On 12 October 2022 the Minister for Public Expenditure and Reform, Michael McGrath, signed the commencement order for the Protected Disclosures (Amendment) Act 2022. The order sets 1 January 2023 as the date upon which the Act will commence in its entirety.

Upon commencement, private sector employers with 250 or more employees will be required to establish formal reporting channels for workers to report concerns about wrongdoing in the workplace. In addition, all public bodies will be required to overhaul their protected disclosures procedures to comply with the Act by the commencement date.

The new Office of the Protected Disclosures Commissioner will also commence operations on 1 January 2023. As provided under the Act, the Ombudsman, Mr Ger Deering, will be the first Protected Disclosures Commissioner.

Minister McGrath said:

“This Act substantially overhauls the legal framework for the protection of whistleblowers. It gives greater certainty to workers who report wrongdoing that the information they disclose will be properly followed-up on. It also strengthens the protections for workers who suffer penalisation for raising a concern about wrongdoing in the workplace.

"The Act imposes new requirements of public and private sector employers as regards the operation of formal whistleblowing channels. It also provides for the establishment of the new Office of the Protected Disclosures Commissioner.

"In signing the order today and setting 1 January as the commencement date of the legislation, I am giving employers notice so that they can make the necessary arrangements as regards compliance with the Act. It also gives the Protected Disclosures Commissioner sufficient time to get ready to be in a position to fulfil his obligations under the Act.”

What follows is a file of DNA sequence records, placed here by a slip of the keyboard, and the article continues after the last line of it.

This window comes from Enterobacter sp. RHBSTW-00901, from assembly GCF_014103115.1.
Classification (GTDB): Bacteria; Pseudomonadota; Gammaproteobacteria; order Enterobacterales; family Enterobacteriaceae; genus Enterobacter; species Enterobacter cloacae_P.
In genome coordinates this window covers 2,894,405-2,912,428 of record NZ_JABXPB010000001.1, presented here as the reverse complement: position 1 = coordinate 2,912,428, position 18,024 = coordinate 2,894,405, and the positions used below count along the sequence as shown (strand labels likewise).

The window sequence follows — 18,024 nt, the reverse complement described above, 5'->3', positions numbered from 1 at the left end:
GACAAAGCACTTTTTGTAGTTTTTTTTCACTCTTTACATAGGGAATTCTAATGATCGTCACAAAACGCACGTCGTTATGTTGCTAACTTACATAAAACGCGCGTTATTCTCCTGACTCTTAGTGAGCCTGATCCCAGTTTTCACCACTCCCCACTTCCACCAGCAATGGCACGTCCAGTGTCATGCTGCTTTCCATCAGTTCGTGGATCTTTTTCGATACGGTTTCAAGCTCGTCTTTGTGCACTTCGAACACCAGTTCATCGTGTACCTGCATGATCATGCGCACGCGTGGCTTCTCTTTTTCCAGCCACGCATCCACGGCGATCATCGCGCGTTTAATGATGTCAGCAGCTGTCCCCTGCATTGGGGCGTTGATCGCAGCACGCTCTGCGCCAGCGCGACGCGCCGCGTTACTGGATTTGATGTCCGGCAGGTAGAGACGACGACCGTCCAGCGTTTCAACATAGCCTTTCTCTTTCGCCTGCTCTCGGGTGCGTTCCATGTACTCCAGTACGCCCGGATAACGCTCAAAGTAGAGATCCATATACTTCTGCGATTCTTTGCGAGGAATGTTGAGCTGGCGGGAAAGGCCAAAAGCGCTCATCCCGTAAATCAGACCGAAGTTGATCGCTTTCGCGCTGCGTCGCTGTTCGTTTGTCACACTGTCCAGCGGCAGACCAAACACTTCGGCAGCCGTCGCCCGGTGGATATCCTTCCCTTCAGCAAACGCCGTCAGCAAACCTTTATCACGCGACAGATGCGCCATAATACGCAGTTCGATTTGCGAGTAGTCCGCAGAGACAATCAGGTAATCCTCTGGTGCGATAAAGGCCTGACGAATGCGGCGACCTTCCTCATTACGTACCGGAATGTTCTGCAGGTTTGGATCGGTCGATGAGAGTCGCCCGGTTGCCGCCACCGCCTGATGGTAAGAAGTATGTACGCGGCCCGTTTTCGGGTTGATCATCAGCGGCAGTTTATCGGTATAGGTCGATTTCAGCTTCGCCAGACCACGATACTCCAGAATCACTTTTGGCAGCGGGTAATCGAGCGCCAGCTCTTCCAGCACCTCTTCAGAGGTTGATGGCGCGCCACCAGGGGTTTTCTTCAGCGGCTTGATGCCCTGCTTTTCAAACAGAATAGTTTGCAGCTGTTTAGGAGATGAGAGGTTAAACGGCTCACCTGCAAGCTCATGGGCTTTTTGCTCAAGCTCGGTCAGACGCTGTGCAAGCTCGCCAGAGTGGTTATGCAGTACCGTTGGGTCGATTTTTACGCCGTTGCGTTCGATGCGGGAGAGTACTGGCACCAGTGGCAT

The new legislation substantially amends the Protected Disclosures Act 2014 and provides for a significant expansion of its personal scope to include protections for volunteers, shareholders, board members and job applicants for the first time.

The Act also requires that private sector organisations with 50 or more employees will be required to establish formal channels and procedures for their employees to make protected disclosures, as is currently the case in the public sector. Employers and prescribed persons will be required to acknowledge, follow-up and give feedback in respect of all reports received through these channels. A derogation is in place for employers with between 50 and 249 employees: they will not be required to establish reporting channels until 17 December 2023.

A new Office of the Protected Disclosures Commissioner will be established in the Office of the Ombudsman to support the operation of the new legislation on this same date. The Commissioner will direct protected disclosures to the most appropriate body when it is unclear which body is responsible. The Commissioner will also take on responsibility for transmitting all protected disclosures sent to Ministers of the government to the most appropriate authority for assessment and thorough follow up.